Substantial leaps in the understanding of quantum systems have been driven by exploring geometry, topology, dimensionality and interactions in ultracold atomic ensembles1–6. A system where atoms evolve while confined on an ellipsoidal surface represents a heretofore unexplored geometry and topology. Realizing an ultracold bubble—potentially Bose–Einstein condensed—relates to areas of interest including quantized-vortex flow constrained to a closed surface topology, collective modes and self-interference via bubble expansion7–17. Large ultracold bubbles, created by inflating smaller condensates, directly tie into Hubble-analogue expansion physics18–20. Here we report observations from the NASA Cold Atom Lab21 facility onboard the International Space Station of bubbles of ultracold atoms created using a radiofrequency-dressing protocol. We observe bubble configurations of varying size and initial temperature, and explore bubble thermodynamics, demonstrating substantial cooling associated with inflation. We achieve partial coverings of bubble traps greater than one millimetre in size with ultracold films of inferred few-micrometre thickness, and we observe the dynamics of shell structures projected into free-evolving harmonic confinement. The observations are among the first measurements made with ultracold atoms in space, using perpetual freefall to explore quantum systems that are prohibitively difficult to create on Earth. This work heralds future studies (in orbital microgravity) of the Bose–Einstein condensed bubble, the character of its excitations and the role of topology in its evolution.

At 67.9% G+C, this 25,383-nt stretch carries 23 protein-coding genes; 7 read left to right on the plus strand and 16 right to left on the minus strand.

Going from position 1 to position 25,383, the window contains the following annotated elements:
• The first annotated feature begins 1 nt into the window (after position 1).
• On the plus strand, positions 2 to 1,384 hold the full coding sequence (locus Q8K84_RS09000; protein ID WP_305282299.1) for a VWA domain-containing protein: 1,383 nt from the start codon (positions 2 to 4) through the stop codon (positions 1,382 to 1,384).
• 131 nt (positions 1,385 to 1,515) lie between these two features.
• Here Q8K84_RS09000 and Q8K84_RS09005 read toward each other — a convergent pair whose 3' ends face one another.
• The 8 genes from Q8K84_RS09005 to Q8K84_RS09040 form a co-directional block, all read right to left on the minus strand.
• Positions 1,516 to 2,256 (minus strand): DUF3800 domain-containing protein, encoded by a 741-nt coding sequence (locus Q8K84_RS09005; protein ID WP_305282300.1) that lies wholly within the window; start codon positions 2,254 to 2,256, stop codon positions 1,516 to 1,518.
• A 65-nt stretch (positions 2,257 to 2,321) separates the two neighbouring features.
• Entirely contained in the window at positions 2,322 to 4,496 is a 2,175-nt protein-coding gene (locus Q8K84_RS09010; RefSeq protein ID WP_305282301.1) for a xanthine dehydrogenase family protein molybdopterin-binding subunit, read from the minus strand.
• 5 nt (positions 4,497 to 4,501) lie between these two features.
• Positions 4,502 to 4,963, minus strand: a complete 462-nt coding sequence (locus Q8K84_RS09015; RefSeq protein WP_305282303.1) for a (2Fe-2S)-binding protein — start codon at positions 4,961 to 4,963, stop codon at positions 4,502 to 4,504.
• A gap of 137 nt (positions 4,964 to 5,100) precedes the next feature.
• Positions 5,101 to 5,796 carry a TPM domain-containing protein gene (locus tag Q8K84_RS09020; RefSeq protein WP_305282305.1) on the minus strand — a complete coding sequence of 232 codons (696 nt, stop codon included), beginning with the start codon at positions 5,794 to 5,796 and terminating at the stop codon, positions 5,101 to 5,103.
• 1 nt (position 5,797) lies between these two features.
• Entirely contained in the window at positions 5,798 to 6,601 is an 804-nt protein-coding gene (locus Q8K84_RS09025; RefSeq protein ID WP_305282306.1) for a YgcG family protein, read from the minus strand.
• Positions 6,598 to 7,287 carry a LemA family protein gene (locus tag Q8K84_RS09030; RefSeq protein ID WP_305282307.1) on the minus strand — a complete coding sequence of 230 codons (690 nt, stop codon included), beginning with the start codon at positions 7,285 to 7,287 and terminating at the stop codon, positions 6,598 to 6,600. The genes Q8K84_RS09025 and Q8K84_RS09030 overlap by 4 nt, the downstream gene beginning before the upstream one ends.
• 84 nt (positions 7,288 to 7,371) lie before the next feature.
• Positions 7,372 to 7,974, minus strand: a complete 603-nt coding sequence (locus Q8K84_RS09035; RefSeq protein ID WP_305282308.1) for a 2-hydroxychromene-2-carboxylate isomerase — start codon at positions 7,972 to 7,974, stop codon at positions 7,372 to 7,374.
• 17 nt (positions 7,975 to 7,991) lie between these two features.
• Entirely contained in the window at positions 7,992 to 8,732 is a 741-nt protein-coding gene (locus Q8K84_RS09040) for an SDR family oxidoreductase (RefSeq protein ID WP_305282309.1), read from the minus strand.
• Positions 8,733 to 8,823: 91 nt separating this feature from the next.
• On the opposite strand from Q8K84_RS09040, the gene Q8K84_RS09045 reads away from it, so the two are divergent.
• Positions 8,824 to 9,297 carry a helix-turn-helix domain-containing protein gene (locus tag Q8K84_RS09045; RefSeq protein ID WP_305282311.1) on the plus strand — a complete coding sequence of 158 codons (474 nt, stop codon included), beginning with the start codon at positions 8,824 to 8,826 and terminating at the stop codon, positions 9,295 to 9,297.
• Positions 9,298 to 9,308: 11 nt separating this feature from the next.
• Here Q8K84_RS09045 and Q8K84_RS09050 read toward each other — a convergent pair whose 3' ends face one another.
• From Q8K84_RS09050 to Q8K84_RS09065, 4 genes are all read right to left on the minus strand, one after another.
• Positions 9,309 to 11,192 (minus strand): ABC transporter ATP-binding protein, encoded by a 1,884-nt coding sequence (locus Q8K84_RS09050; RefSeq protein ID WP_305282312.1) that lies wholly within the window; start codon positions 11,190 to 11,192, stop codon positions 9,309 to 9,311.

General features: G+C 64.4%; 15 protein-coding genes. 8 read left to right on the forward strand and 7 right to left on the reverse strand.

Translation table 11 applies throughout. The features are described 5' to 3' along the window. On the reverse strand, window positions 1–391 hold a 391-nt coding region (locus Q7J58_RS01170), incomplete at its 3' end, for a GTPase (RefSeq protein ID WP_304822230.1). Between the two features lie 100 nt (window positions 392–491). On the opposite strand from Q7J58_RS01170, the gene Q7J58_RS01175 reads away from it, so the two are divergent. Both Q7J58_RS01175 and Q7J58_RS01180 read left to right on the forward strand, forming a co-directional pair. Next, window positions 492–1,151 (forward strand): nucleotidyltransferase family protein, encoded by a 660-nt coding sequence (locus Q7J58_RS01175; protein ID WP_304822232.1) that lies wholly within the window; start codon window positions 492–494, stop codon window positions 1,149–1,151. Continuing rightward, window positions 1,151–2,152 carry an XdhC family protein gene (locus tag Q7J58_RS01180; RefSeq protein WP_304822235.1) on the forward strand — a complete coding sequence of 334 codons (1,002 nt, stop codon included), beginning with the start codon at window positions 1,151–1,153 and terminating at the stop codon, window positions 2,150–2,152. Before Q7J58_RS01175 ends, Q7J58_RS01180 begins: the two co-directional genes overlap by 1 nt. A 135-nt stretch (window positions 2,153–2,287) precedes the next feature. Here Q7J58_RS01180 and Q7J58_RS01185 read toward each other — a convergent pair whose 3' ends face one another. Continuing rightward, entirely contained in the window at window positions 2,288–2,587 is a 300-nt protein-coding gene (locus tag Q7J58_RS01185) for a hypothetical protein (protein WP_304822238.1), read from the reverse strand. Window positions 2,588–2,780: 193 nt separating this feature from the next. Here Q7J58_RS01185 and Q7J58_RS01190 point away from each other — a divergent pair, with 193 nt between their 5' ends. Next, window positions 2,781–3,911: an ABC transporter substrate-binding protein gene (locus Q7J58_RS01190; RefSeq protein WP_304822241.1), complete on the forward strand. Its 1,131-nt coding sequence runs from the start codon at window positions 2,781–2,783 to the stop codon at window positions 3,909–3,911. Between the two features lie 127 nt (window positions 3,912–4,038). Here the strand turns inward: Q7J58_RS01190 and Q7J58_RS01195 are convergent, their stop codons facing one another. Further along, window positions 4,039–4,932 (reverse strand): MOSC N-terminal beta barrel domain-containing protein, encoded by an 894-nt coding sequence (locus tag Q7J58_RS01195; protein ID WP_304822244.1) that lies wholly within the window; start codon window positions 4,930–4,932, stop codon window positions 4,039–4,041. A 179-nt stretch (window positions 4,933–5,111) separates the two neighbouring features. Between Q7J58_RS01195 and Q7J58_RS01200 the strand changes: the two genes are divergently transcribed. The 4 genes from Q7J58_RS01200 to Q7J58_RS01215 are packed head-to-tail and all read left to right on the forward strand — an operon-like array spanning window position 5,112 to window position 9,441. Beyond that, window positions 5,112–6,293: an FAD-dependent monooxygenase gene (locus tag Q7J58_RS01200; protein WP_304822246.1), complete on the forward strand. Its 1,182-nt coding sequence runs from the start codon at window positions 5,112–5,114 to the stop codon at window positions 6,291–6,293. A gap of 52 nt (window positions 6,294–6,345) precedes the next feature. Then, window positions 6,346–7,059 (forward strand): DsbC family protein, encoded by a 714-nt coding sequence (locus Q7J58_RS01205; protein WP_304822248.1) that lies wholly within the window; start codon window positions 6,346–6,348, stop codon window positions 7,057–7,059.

|Original language||English (US)|
|Number of pages||6|
|State||Published - Jun 9 2022|
ASJC Scopus subject areas